The true believer trusts in Jesus, remaining in both his word and his love. The false believer, by contrast, does not. For the author of 1 John, it is the “antichrist” opponents who are principally in view when he speaks of false believers (“offspring of the Devil”). Although they, surely, would have considered themselves genuine believers in Christ, from the standpoint of the author (and his circle) they are false believers, since they hold to an erroneous view of Jesus Christ. They have departed from the truth of Jesus’ own word, away from the truth of who he is (and what he did during his earthly mission). Moreover, by departing from the Community of true believers, they also fail to show love to believers in Christ, and thus also violate the second part of the great e)ntolh/. Whether, or to what extent, the opponents manifested this lack of love in other practical or tangible ways, is hard to determine (but note the emphasis in vv. 16-18, esp. verse 17).

In the next daily note, we will continue exploring the birth/offspring theme in 1 John, turning to examine the remaining passages where the noun te/knon (plur. te/kna, “offspring”) and the idiom genna/w + e)k (“come to be [born] of”) are used.

 

Saturday Series: 1 John 2:28-3:24

1 John 2:28-3:24

In the previous study, as in the two prior, we examined the conflict that is at the heart of both 1 and 2 John, and how it shaped the author’s treatment of the Johannine theology. The section covering 2:28-3:24 represents the central division of First John, in which the author presents, most clearly and directly, the principal theme of his work: namely, the contrast between the true and false believer. This is done through an exposition and application of a number of key Johannine principles. The primary principle expounded by the author is the idea of the two-fold duty (entol¢¡) that is required of every believer.

This key noun was used earlier, in 2:3-8, both in the plural and singular, presented as something which Jesus has given to believers, a duty placed on them, which they are obligated to fulfill. In the Gospel of John, the noun entol¢¡ is used by Jesus in two different ways. First, it refers to the duty (and mission) which God the Father gave him (the Son) to complete, when He sent him to earth—10:18; 12:49-50; 15:10b. Second, it refers to the duty (and mission) that the Son, in turn, gives to his disciples (believers)—13:34; 14:15, 21; 15:10a, 12. The two uses are clearly related, and the seeds of the dual-entol¢¡ may be glimpsed from a consideration of the duty/mission given by the Father to the Son. Two aspects of this mission may be ascertained:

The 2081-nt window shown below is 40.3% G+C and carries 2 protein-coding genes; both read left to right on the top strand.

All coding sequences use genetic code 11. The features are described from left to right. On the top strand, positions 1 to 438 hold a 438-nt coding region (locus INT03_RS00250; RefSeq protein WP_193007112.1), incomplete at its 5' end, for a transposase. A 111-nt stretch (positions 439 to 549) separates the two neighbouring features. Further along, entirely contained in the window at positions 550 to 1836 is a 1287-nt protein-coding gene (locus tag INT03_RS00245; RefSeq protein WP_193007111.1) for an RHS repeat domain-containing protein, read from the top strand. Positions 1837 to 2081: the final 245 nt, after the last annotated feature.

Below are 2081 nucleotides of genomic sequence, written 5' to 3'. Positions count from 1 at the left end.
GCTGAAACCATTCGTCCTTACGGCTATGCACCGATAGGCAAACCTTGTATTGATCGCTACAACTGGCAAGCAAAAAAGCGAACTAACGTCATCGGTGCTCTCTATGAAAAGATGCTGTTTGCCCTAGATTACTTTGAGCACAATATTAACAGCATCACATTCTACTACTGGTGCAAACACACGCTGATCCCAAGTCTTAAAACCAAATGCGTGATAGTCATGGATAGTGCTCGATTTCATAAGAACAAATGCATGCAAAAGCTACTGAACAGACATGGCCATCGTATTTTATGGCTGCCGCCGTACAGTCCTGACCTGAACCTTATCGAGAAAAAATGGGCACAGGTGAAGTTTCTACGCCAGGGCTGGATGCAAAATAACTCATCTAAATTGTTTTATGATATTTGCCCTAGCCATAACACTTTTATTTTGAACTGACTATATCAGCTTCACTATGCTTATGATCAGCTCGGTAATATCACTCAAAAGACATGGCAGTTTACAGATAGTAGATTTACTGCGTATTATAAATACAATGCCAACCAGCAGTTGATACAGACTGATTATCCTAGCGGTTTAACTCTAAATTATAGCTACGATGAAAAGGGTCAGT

1. A directive, from the Father, regarding what the Son should say (and do), and which may be summarized as representing the word of the Father (12:49-50)
    2. The culmination of his mission is that the Son would lay down his own life, as a self-sacrifice, demonstrating the love and care he has for those (i.e., his disciples/believers) whom he holds dear (10:18; cf. 15:10)

These same two aspects are applied to the entol¢¡ that the Son (Jesus) gives to his disciples (and to all believers). This may be summarized based the teaching of Jesus in 15:4-10, and his use of the verb me/nw (“remain, abide”). Jesus instructs his disciples to remain in his word(s), and to have his word(s) remain in them (15:7; cf. 8:31); similarly, they are to remain in his love, and to have his love remain in them (15:9-10, 12; cf. 14:21). These two aspects define and explain what it means for the believer to remain in Jesus, as can be illustrated by the following simple diagram (which I have used on prior occasions):

The two-fold duty (entol¢¡) for the believer thus may be defined as:

    1. Remain rooted and faithful to Jesus’ words (i.e., teachings), which, in the Gospel relates primarily to the message regarding who Jesus is—viz., the Son sent from heaven by God the Father, and the mission he was sent to fulfill.
    2. Stay faithful to the example of Jesus in showing love (to fellow believers), being willing to lay down one’s own life for the sake of others.

In First John, this same two-fold entol¢¡ applies, as defined in 3:23:

“And this is His entol¢¡—that:

        • that we should trust in the name of His Son Yeshua (the) Anointed,
          and
        • (that) we should love each other, just as he gave (the) entol¢¡ to us.”

In some ways, the duty to show love takes priority, as is indicated by its position in the Last Discourse (13:34-35; see vv. 1, 23), and its prominence in 15:9-17 (see also the closing words of 17:26). Similarly, the aspect of love seems to have priority, both in 1 John (2:5ff, see below) and 2 John (vv. 5-6).

The duty to remain in Jesus’ words is now defined in terms of trusting in Jesus as the Son of God—that is, trusting in the message (word) of who he is, a message that goes back to Jesus’ own teaching (see this emphasis at the beginning of 1 John, 1:1-4). In 2 John, this trust-aspect of the entol¢¡ is defined by the Johannine keyword “truth” (al¢¡theia), vv. 3-4ff—that is, the truth of who Jesus is, and what he did (and said).

The Johannine principle of the dual entol¢¡, of trust (or truth) and love, was applied in 2 John to the conflict with the “antichrist” opponents (vv. 7-11), as we discussed in the earlier study. The same is true of the situation in 1 John. Indeed, the dual entol¢¡ is utilized even more comprehensively, as a structuring principle for the entire work. Note the way that the two aspects alternate as guiding thematic emphases, according to the following outline: